Conway National Park
This 22500ha reserve protects the largest area of lowland tropical rainforest in Queensland south of the wet tropics. Hoop pines grow on coastal ridges and in damp gullies, emerging above the rainforest canopy. The forest provides habitats for epiphytes such as ferns and orchids, and mammals, birds and insects.

The park on the central Queensland coast east of Proserpine includes the rainforest-clad Conway Peninsula. Rugged, steep rocky cliffs provide a spectacular 35km long backdrop to the Whitsunday Passage and islands.

Conway range and Whitsundays were formed by volcanic action millions of years ago. The sea level used to be much lower. When levels rose during the last glacial period about 30-50 000 years ago, valleys and low areas were drowned leaving the higher peaks as islands.

Conway National Park is of high biological significance. Twenty-three species are significant nationally and internationally, six species are rare or threatened and three are known only from this area. The endangered Proserpine rock wallaby lives in small areas at the northern end. Like many native mammals, it is active only at night but with a spotlight and patience, you might see it.

The park also has areas of open forest, mangroves, and coastal eucalypt woodland including the vulnerable Morten Bay ash/poplar gum/blue-leafed teatree woodland association. The Repulse Creek inlet mangrove system is the largest area of inlet mangroves in a national park south of the wet tropics.

Turn off the Bruce highway 1km north of Proserpine or 65 km south of Bowen, then travel 26km to Airlie Beach. Do not take the turnoff to Conway Beach. Obtain park information from the Whitsunday Information Centre, cnr Shute Harbour Road and Mandalay Road, 2.5km from Airlie Beach heading towards Shute Harbour.

Picnic ground
A picnic ground on Shute Harbour Road, 4km from the Whitsunday Information Centre, has toilets electric barbeques, picnic tables and shelter shed. Gates are locked daily at 5pm.

Bush camp at Swamp Bay, a 2.1km walk form the Shute Harbour Road carpark. Toilets, picnic table and a shelter shed are provided. Gas or fuel stoves are the preferred option for cooking. Pay fees and obtain permits at the Whitsunday Information Centre.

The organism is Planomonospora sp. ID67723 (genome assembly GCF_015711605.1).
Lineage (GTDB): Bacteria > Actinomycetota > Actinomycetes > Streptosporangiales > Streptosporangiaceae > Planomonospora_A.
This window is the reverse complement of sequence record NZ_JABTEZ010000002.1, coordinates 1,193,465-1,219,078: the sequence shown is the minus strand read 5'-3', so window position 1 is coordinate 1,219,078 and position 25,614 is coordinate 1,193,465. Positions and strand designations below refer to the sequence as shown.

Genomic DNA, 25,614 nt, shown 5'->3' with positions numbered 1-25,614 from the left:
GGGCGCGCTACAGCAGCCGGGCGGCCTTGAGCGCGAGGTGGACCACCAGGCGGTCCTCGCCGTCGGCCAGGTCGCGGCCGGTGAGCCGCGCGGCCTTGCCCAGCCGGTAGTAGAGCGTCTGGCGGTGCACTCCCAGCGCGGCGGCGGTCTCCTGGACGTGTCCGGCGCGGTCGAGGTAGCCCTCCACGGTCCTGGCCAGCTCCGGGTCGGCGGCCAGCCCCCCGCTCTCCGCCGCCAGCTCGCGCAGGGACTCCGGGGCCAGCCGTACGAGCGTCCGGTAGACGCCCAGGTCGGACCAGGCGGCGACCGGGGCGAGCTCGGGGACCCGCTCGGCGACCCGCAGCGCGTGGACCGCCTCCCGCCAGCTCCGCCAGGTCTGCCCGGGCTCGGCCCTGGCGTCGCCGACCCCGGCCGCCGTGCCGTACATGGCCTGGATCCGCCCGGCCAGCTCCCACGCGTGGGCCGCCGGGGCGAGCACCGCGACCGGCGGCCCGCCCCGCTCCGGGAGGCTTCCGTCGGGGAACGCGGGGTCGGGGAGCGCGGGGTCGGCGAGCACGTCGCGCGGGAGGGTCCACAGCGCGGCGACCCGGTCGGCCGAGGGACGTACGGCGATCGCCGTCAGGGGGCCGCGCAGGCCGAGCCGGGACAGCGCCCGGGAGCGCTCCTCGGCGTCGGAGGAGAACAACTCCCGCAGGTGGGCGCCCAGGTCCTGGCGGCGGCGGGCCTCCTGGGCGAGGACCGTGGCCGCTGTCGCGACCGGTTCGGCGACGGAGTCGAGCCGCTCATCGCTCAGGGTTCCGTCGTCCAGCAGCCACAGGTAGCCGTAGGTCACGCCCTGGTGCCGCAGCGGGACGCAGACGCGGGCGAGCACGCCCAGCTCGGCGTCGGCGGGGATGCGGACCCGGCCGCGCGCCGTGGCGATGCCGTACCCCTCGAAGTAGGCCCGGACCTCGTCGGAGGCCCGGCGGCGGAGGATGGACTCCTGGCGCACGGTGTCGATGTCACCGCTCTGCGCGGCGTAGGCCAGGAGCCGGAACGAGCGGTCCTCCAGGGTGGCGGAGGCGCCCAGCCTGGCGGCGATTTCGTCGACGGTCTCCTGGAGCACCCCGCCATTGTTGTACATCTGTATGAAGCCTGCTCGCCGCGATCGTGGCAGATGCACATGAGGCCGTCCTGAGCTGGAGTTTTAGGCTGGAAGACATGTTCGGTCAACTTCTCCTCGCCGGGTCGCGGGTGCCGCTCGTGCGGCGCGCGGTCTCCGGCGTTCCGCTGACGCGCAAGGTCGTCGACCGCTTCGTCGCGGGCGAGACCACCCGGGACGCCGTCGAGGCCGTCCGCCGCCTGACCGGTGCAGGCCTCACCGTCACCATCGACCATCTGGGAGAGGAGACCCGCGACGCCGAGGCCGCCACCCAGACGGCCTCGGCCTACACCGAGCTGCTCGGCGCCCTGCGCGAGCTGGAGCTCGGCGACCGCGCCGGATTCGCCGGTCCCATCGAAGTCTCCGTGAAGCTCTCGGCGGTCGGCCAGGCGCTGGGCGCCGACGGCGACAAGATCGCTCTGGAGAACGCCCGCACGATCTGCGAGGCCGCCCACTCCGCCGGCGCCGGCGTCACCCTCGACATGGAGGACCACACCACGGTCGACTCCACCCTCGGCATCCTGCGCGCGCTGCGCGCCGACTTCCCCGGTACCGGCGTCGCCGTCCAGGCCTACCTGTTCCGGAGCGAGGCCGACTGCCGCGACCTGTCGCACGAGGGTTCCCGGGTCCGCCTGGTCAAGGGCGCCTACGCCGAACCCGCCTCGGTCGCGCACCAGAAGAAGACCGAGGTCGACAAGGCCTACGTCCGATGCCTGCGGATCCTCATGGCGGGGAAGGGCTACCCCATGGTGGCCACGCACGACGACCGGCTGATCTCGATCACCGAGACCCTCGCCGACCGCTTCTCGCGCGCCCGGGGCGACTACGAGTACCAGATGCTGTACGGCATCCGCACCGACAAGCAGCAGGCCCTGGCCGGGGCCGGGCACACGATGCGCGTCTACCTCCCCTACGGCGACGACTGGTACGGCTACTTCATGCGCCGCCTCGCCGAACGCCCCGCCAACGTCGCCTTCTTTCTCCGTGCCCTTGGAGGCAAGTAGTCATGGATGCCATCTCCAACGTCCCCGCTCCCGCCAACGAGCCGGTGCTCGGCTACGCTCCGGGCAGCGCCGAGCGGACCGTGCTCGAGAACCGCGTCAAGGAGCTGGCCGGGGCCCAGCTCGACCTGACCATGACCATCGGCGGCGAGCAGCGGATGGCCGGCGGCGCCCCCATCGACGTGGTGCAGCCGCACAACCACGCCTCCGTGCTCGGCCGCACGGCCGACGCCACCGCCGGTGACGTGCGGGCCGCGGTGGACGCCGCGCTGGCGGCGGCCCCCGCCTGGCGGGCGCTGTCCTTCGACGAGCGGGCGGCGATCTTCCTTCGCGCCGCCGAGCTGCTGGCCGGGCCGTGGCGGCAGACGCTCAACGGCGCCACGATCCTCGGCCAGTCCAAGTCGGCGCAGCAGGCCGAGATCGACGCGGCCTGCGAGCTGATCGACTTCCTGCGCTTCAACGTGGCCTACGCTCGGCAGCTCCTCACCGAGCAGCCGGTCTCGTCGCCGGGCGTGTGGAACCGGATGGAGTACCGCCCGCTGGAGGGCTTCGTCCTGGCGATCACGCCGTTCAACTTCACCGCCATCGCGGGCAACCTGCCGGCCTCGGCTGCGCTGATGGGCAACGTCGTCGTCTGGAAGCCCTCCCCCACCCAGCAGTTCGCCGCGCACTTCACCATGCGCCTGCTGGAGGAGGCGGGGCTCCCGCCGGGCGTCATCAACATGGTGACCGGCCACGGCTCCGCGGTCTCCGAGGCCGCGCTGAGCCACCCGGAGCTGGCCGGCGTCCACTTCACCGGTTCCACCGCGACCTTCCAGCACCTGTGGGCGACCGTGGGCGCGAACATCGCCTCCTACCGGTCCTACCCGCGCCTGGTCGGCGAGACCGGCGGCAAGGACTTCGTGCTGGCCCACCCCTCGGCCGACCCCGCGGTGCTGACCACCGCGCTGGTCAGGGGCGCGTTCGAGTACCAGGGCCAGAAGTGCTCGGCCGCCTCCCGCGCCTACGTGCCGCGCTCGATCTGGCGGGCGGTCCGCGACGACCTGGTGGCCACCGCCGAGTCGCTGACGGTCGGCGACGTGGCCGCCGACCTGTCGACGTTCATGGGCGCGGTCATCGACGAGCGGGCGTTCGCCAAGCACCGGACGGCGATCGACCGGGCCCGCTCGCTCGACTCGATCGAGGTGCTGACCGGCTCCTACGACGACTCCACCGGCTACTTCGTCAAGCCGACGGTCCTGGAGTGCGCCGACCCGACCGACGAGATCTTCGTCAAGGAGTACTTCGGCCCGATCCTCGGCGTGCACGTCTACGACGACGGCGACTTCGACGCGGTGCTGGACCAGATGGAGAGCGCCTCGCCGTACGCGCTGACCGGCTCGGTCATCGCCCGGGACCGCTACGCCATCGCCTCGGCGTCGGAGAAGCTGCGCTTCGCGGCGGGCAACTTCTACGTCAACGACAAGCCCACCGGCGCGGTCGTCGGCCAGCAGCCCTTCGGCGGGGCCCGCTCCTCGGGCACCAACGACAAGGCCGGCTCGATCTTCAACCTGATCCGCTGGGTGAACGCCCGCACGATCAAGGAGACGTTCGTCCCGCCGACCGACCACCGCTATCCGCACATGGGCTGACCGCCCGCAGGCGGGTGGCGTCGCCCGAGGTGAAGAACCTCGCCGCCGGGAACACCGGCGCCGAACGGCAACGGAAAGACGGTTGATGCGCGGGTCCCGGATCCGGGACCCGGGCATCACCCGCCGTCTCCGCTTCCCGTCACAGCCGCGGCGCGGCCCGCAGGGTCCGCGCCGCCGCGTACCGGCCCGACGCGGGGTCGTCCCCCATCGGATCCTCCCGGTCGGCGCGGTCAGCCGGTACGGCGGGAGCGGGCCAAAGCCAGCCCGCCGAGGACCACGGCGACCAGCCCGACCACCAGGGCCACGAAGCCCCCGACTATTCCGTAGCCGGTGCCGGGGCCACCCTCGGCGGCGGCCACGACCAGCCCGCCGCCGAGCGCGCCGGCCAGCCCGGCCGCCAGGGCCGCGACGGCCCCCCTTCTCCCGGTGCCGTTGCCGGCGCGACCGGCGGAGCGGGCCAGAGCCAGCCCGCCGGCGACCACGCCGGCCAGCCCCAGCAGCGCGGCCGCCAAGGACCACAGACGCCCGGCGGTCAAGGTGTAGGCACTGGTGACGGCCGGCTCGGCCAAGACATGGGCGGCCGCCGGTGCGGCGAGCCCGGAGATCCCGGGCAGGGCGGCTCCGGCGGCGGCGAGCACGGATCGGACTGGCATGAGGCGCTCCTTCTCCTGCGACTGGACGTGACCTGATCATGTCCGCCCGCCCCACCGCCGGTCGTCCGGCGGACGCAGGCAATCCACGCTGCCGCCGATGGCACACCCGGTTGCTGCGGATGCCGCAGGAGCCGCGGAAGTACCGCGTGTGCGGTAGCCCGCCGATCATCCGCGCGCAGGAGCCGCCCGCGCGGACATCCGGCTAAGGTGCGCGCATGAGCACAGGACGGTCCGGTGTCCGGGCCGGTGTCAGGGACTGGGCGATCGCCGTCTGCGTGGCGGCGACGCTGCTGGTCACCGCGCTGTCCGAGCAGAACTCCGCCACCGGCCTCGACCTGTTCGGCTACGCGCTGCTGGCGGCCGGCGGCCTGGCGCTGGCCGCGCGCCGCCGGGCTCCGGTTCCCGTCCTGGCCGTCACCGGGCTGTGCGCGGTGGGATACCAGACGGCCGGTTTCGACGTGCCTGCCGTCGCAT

Walking Tracks

Circuit track (1km circuit)
From the picnic ground, the track passes through lowland rainforest festooned with small vines and crosses a small tidal creek beside an area of cottonwoods and mangroves. These mangroves are immersed only at high water and do not have the well developed aerial roots associated with mangroves on the seaward side. On this track you might see brush-turkeys and orange-footed scrub fowl. A self guiding brochure highlighting features can be obtained from leaflet boxes at either end of the circuit track. Please return the brochure upon completion of the walk.

Hayward Gully (3.2km return)
Vegetation along this extension of the Circuit Track includes the large leaf stinger which can be painful when encountered on bare skin. The track is maintained free of this plant, however, caution should be exercised when any large, hairy, heart-shaped leaves are sighted.

Mt Rooper (2.4km to lookout tower; 5.4km for circuit)
This track passes through low woodland growing in shallow, stony, clay soils. Lophostemons, grass trees and wattles are prominent. Although grass trees here are small, they can grow to 4m. Their pale yellow flowers produced on spear-like stalks provide food for many insects. Mt Rooper lookout has a panoramic vista of Whitsunday Passage and islands. A 2km track connects to the Swamp Bay track. Further down the track, open forest gives way to lowland rainforest. A rocky outcrop half way down forms a natural look over Swamp Bay. Along this track are signs describing Aboriginal use of selected plants in this area.

Swamp Bay track (2.1 km one way)
This track follows the creek at the foot of Mt Rooper. The creek, like most here, flows only in the wet. The beach at Swamp Bay is covered in broken coral washed up by wave action. The view is across Molle Passage to the Molle group of islands.

Coral Beach track (1km one way)
This popular track is contained within Environmental Reserve that adjoins the National Park. From Coral Beach a 700mt walk to The Beak lookout provides more panoramic views of Whitsunday Passage.

(C) 2011 Coral Point Lodge